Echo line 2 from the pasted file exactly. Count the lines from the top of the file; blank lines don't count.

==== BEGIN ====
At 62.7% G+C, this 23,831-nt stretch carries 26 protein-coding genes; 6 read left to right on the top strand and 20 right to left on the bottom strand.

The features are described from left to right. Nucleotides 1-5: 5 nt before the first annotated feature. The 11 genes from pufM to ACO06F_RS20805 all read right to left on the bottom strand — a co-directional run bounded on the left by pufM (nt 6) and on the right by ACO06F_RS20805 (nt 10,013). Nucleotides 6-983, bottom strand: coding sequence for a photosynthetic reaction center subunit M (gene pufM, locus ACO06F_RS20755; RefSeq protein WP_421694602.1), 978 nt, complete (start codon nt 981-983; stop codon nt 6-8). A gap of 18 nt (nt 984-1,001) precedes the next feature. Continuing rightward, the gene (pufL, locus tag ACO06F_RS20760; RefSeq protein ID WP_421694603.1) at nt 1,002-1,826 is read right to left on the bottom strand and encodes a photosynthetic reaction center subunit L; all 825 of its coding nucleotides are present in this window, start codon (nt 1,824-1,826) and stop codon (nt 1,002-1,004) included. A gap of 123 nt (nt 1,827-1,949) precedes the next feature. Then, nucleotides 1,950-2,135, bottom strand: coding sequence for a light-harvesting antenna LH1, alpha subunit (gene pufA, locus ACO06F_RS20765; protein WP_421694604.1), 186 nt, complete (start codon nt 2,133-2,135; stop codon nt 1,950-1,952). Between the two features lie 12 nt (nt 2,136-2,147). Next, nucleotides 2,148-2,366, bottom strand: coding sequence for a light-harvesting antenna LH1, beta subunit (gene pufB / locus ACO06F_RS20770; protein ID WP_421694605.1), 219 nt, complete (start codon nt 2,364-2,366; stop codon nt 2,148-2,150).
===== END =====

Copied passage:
The features are described from left to right. Nucleotides 1-5: 5 nt before the first annotated feature. The 11 genes from pufM to ACO06F_RS20805 all read right to left on the bottom strand — a co-directional run bounded on the left by pufM (nt 6) and on the right by ACO06F_RS20805 (nt 10,013). Nucleotides 6-983, bottom strand: coding sequence for a photosynthetic reaction center subunit M (gene pufM, locus ACO06F_RS20755; RefSeq protein WP_421694602.1), 978 nt, complete (start codon nt 981-983; stop codon nt 6-8). A gap of 18 nt (nt 984-1,001) precedes the next feature. Continuing rightward, the gene (pufL, locus tag ACO06F_RS20760; RefSeq protein ID WP_421694603.1) at nt 1,002-1,826 is read right to left on the bottom strand and encodes a photosynthetic reaction center subunit L; all 825 of its coding nucleotides are present in this window, start codon (nt 1,824-1,826) and stop codon (nt 1,002-1,004) included. A gap of 123 nt (nt 1,827-1,949) precedes the next feature. Then, nucleotides 1,950-2,135, bottom strand: coding sequence for a light-harvesting antenna LH1, alpha subunit (gene pufA, locus ACO06F_RS20765; protein WP_421694604.1), 186 nt, complete (start codon nt 2,133-2,135; stop codon nt 1,950-1,952). Between the two features lie 12 nt (nt 2,136-2,147). Next, nucleotides 2,148-2,366, bottom strand: coding sequence for a light-harvesting antenna LH1, beta subunit (gene pufB / locus ACO06F_RS20770; protein ID WP_421694605.1), 219 nt, complete (start codon nt 2,364-2,366; stop codon nt 2,148-2,150).